Sunday, November 19, 2017

RUTV 3

All the latest journalism from the Rhodes TV3 class

Inspector Williams

Posted by Ayushi On May - 22 - 2010

This is a profile on Grahamstown Inspector Williams.She is passionate about her job and is proud to be one of the few female inspectors in the male dominated field.She has been successful in striking the right balance between home and work

Working with Thembeni: Citizen journalism

Posted by Tamsin On May - 21 - 2010
Working at Grocotts

Working at Grocotts

Thembeni Editing Narration for his video story

Thembeni Editing Narration for his video story

Thembeni filming the illegal transportation of minors

Thembeni filming the illegal transportation of minors

Thembeni and Tamsin editing narration
Thembeni and Tamsin editing narration




Reflection Piece
By Veli and Tamsin

Prior to meeting Thembeni Plaatjie, our citizen journalist, we daunted having to teach someone skills we ourselves had only just begun to cultivate. Having only started our T.V. filming course at the beginning of the year and still learning vital components to better our knowledge, Tamsin and I were no more qualified than an intern or apprentice. Nevertheless, we were dedicated to imparting what little knowledge we had learnt to someone who knew even less than we did about filming news stories for public consumption.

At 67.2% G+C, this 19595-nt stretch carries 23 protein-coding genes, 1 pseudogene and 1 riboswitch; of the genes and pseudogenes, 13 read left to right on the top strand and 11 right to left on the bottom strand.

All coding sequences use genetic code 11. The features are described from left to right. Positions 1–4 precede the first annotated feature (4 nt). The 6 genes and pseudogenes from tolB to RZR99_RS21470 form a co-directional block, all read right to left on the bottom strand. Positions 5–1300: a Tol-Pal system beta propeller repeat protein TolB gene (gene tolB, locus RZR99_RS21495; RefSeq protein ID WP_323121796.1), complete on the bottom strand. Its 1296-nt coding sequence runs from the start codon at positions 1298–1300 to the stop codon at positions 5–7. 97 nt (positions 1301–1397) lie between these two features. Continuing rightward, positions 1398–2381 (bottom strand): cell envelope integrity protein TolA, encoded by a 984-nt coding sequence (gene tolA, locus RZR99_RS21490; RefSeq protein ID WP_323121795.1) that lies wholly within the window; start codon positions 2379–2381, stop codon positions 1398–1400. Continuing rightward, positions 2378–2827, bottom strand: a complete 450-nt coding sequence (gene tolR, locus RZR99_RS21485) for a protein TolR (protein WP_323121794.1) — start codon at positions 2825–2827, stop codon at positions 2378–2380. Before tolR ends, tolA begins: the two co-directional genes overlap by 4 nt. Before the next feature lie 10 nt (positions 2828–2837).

Despite our anxieties, however, luck was on our side. Thembeni was praised by the Chief editor of Grocotts, Kwanele Bhutane as being one of the best citizen journalists Grocotts had, having published several stories on the Grocotts mail website over the last few months. This would be an advantage when it came to finding stories to film because it meant he already had a sense of what was newsworthy and what was not. When we finally did meet, we shared brief hellos and got right down to work. Tamsin and I explained to Thembeni the fundamental aspects of filming stories such as the difference between finding stories for print and finding stories for television. We explained the meaning of terms such as ‘visually compelling’, ‘six second shot rule’ and lighting. His countenance at this point had shifted from jovial to worried (a look we would come to see plenty of over the next few weeks!) and Tamsin and I attempt to calm him repeating that it was not as hard as it sounded to film stories once you ‘got the hang of it’.